If you tried to compare those lists of CHAR_INFO manually, you'd probably either waste time figuring out how to do it manually with a for-loop and getting code that would be *at best* as fast as the result using std::lexicographical_compare (because you would, in effect, implement it), or maybe extracting the info into char*'s somehow in order to strcmp() the results - which would be much worse all around, but sometimes people think this way :s

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Original post by Zahlman
Quote:
Original post by jyk
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Original post by Felon_pro
what functions in standard c++ go for:
1.)int strcmp(char*,char*)
2.)void clrscr(); //clear screen
3.)void Sleep(int milliseconds); //from dev c++, for delaying for some time
Not sure about the last two, but C++ doesn't have a 'strcmp' function per se. Instead, it has the std::string class, for which both the == and < operators are overloaded. With these operators you can perform string comparisons as you would with strcmp().


It depends what you're using it for. If your char*s are "strings" (and I use the term very loosely), then you should be using real (std::)strings instead; and in that case you can use those operators.

But there certainly is also a function in the 'modern' C++ library that provides the same *algorithm* as strcmp() - i.e., checking elements of a sequence (although for strcmp(), "sequence" is restricted to "chars that are sequential in memory") one at a time, stopping when either of them runs out (which strcmp() defines as "finding a char with a zero value") or there is a mismatch, and then returning either a negative, zero or positive value according to which sequence is "first in alphabetical order". (I only wrote that all out because I would bet that most people who use strcmp() don't fully understand it, or even realize that the return value encodes three possibilities rather than just two - equal or not-equal. Heck, a lot of them probably think '!' is part of the function name :S)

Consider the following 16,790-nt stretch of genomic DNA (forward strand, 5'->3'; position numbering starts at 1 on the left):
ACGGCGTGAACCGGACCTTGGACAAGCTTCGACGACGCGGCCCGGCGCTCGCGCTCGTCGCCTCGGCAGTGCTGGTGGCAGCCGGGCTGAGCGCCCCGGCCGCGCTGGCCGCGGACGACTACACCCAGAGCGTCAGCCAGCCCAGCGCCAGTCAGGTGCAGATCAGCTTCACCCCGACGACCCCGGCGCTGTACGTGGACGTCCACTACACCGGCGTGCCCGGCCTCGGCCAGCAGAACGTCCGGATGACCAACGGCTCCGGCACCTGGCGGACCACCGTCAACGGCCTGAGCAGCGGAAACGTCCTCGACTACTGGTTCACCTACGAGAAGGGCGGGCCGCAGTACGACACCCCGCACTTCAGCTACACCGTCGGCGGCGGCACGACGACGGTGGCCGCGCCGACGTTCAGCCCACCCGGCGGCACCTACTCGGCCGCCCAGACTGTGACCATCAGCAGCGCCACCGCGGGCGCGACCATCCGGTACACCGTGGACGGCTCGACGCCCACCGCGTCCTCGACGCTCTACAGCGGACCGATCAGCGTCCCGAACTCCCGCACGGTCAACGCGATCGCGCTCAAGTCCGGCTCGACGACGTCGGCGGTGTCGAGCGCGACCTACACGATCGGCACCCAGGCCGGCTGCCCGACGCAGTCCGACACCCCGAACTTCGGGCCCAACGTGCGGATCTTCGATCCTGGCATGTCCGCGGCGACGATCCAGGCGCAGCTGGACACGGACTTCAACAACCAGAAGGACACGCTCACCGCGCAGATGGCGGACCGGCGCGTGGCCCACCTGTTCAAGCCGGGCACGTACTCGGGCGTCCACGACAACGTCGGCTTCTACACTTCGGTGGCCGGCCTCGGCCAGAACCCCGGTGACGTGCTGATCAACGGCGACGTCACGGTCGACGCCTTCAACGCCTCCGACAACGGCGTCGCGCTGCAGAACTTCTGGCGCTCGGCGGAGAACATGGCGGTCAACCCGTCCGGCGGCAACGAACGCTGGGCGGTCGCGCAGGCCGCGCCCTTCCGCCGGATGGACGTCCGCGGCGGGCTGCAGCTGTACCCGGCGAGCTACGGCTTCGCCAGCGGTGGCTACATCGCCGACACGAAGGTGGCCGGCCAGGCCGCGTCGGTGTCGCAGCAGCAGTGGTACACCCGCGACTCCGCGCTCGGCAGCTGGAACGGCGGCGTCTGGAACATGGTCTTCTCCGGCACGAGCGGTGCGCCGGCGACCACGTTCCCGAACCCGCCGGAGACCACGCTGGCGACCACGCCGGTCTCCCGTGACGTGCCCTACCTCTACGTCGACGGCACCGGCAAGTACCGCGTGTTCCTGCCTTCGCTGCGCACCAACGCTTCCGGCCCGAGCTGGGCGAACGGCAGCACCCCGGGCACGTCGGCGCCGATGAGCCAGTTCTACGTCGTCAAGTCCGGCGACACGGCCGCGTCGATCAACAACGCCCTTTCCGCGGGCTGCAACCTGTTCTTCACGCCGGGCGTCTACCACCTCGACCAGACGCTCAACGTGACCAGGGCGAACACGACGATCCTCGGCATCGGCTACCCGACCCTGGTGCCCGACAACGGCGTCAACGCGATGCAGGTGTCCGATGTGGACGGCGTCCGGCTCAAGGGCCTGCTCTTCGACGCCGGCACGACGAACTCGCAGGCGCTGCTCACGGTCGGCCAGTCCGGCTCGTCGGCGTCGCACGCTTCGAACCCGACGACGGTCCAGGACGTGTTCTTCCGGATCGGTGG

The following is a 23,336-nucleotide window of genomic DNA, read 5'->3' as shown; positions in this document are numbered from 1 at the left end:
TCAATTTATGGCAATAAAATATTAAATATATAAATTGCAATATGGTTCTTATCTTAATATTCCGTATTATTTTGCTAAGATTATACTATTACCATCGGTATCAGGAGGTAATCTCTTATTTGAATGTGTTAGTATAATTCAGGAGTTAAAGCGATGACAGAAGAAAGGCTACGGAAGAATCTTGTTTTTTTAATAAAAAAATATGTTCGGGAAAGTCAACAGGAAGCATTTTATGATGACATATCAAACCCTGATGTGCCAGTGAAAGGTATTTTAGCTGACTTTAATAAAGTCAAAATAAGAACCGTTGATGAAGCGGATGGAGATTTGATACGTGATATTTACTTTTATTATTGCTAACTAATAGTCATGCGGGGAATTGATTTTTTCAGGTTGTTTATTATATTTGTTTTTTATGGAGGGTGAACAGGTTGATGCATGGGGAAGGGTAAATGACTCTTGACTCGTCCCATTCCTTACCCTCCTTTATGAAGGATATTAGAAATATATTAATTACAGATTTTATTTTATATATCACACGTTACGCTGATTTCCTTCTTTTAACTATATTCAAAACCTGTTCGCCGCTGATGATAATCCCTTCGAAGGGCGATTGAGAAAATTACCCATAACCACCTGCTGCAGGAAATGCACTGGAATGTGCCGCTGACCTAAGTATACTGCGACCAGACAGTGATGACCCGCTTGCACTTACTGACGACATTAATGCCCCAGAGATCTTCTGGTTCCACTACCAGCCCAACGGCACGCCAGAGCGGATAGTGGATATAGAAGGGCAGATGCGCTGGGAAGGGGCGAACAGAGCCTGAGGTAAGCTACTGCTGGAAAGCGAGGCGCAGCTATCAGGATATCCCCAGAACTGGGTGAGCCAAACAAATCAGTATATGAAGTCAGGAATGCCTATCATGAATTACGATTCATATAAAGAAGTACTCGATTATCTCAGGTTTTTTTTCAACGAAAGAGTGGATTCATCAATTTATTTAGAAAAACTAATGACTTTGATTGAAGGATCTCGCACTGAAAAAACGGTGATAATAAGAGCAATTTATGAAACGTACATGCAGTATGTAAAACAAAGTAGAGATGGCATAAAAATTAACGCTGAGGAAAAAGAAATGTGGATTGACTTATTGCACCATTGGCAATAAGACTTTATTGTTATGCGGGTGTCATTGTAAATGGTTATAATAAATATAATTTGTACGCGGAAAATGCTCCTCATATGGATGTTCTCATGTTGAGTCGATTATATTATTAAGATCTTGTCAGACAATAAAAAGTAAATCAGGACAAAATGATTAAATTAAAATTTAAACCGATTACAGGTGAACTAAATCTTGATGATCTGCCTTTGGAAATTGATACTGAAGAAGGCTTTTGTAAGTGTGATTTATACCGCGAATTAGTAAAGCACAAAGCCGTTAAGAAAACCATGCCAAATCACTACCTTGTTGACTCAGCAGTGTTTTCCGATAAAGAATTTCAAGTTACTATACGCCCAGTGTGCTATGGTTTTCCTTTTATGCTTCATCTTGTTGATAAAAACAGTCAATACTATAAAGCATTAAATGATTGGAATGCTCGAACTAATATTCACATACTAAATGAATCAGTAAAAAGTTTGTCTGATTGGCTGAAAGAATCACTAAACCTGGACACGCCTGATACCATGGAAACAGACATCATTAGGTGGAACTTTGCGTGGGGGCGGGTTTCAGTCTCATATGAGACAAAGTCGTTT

It is called std::lexicographical_compare, and it lives in <algorithm>. It's generic, meaning it works on iterators (pointers are a kind of iterator, but not the only kind) over any type (not just char) - but it does have to be a specific, static type, that is common to all the elements of both sequences. (Actually, that's an oversimplification; you can have elements of type A in one container, and of type B in the other, and compare the contents with std::lexicographical_compare, IF there is a defined way to compare As to Bs.) So for example, with the appropriate headers included, you could do a lexicographical_compare of the contents of two std::list<CHAR_INFO> objects (using .begin() and .end() to get the necessary iterators).

OK, so it has a sort of long name (you can alias that with a typedef, or wrap it in your own function, though), but there's only one real reason you wouldn't use it instead of strcmp(), in modern C++: which is because you don't need it any more due to std::string usage ;) To be serious, though, it's more flexible, and will still compile down to the same code as strcmp() in the few cases where it's possible.

If you tried to compare those lists of CHAR_INFO manually, you'd probably either waste time figuring out how to do it manually with a for-loop and getting code that would be *at best* as fast as the result using std::lexicographical_compare (because you would, in effect, implement it), or maybe extracting the info into char*'s somehow in order to strcmp() the results - which would be much worse all around, but sometimes people think this way :s
It was actually my intention to mention lexicographical_compare() in my post, but apparently I got distracted and forgot to do so. Color me chagrined :-|